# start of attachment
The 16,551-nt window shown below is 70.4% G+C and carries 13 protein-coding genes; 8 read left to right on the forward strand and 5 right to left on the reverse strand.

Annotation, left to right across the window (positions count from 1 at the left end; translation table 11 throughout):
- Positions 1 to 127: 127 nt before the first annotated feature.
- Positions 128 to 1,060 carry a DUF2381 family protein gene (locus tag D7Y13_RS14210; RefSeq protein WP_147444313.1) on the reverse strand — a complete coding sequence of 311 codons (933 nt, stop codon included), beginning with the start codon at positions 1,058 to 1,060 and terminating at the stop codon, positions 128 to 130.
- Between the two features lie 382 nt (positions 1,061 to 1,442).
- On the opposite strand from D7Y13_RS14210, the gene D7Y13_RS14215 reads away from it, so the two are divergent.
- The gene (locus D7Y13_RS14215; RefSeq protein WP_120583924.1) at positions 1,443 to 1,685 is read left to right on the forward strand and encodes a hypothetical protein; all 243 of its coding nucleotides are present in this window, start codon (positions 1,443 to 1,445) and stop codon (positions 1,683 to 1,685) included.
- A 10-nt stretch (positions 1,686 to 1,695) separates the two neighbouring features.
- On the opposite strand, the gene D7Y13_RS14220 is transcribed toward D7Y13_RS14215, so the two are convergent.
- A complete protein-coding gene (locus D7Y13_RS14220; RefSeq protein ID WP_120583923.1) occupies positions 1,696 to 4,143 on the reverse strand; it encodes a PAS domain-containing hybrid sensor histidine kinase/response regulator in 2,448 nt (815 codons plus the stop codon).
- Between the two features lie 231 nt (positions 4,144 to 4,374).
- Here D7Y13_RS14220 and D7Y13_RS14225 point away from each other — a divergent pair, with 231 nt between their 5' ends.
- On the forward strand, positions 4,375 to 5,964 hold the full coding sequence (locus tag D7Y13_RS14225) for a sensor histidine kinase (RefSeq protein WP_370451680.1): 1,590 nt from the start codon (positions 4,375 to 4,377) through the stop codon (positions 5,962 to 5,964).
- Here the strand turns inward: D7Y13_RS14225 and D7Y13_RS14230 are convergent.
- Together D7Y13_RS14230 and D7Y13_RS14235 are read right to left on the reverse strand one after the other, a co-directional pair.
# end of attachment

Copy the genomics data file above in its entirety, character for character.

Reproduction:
The 16,551-nt window shown below is 70.4% G+C and carries 13 protein-coding genes; 8 read left to right on the forward strand and 5 right to left on the reverse strand.

Annotation, left to right across the window (positions count from 1 at the left end; translation table 11 throughout):
- Positions 1 to 127: 127 nt before the first annotated feature.
- Positions 128 to 1,060 carry a DUF2381 family protein gene (locus tag D7Y13_RS14210; RefSeq protein WP_147444313.1) on the reverse strand — a complete coding sequence of 311 codons (933 nt, stop codon included), beginning with the start codon at positions 1,058 to 1,060 and terminating at the stop codon, positions 128 to 130.
- Between the two features lie 382 nt (positions 1,061 to 1,442).
- On the opposite strand from D7Y13_RS14210, the gene D7Y13_RS14215 reads away from it, so the two are divergent.
- The gene (locus D7Y13_RS14215; RefSeq protein WP_120583924.1) at positions 1,443 to 1,685 is read left to right on the forward strand and encodes a hypothetical protein; all 243 of its coding nucleotides are present in this window, start codon (positions 1,443 to 1,445) and stop codon (positions 1,683 to 1,685) included.
- A 10-nt stretch (positions 1,686 to 1,695) separates the two neighbouring features.
- On the opposite strand, the gene D7Y13_RS14220 is transcribed toward D7Y13_RS14215, so the two are convergent.
- A complete protein-coding gene (locus D7Y13_RS14220; RefSeq protein ID WP_120583923.1) occupies positions 1,696 to 4,143 on the reverse strand; it encodes a PAS domain-containing hybrid sensor histidine kinase/response regulator in 2,448 nt (815 codons plus the stop codon).
- Between the two features lie 231 nt (positions 4,144 to 4,374).
- Here D7Y13_RS14220 and D7Y13_RS14225 point away from each other — a divergent pair, with 231 nt between their 5' ends.
- On the forward strand, positions 4,375 to 5,964 hold the full coding sequence (locus tag D7Y13_RS14225) for a sensor histidine kinase (RefSeq protein WP_370451680.1): 1,590 nt from the start codon (positions 4,375 to 4,377) through the stop codon (positions 5,962 to 5,964).
- Here the strand turns inward: D7Y13_RS14225 and D7Y13_RS14230 are convergent.
- Together D7Y13_RS14230 and D7Y13_RS14235 are read right to left on the reverse strand one after the other, a co-directional pair.